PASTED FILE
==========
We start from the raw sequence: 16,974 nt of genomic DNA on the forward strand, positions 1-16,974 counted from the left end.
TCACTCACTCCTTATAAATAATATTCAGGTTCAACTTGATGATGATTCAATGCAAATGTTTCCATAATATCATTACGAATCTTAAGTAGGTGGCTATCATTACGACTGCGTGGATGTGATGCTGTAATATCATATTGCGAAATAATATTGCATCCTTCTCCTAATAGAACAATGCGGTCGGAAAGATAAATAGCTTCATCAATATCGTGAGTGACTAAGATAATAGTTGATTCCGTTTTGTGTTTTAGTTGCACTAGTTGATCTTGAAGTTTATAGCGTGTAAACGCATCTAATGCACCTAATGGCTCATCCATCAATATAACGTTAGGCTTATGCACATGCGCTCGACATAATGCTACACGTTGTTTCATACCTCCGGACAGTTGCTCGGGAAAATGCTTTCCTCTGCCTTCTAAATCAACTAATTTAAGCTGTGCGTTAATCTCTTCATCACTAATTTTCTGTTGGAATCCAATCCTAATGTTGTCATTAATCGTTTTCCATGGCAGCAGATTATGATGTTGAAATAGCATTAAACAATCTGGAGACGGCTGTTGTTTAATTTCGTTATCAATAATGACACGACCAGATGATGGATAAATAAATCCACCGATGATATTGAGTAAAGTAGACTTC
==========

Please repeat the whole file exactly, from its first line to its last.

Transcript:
We start from the raw sequence: 16,974 nt of genomic DNA on the forward strand, positions 1-16,974 counted from the left end.
TCACTCACTCCTTATAAATAATATTCAGGTTCAACTTGATGATGATTCAATGCAAATGTTTCCATAATATCATTACGAATCTTAAGTAGGTGGCTATCATTACGACTGCGTGGATGTGATGCTGTAATATCATATTGCGAAATAATATTGCATCCTTCTCCTAATAGAACAATGCGGTCGGAAAGATAAATAGCTTCATCAATATCGTGAGTGACTAAGATAATAGTTGATTCCGTTTTGTGTTTTAGTTGCACTAGTTGATCTTGAAGTTTATAGCGTGTAAACGCATCTAATGCACCTAATGGCTCATCCATCAATATAACGTTAGGCTTATGCACATGCGCTCGACATAATGCTACACGTTGTTTCATACCTCCGGACAGTTGCTCGGGAAAATGCTTTCCTCTGCCTTCTAAATCAACTAATTTAAGCTGTGCGTTAATCTCTTCATCACTAATTTTCTGTTGGAATCCAATCCTAATGTTGTCATTAATCGTTTTCCATGGCAGCAGATTATGATGTTGAAATAGCATTAAACAATCTGGAGACGGCTGTTGTTTAATTTCGTTATCAATAATGACACGACCAGATGATGGATAAATAAATCCACCGATGATATTGAGTAAAGTAGACTTC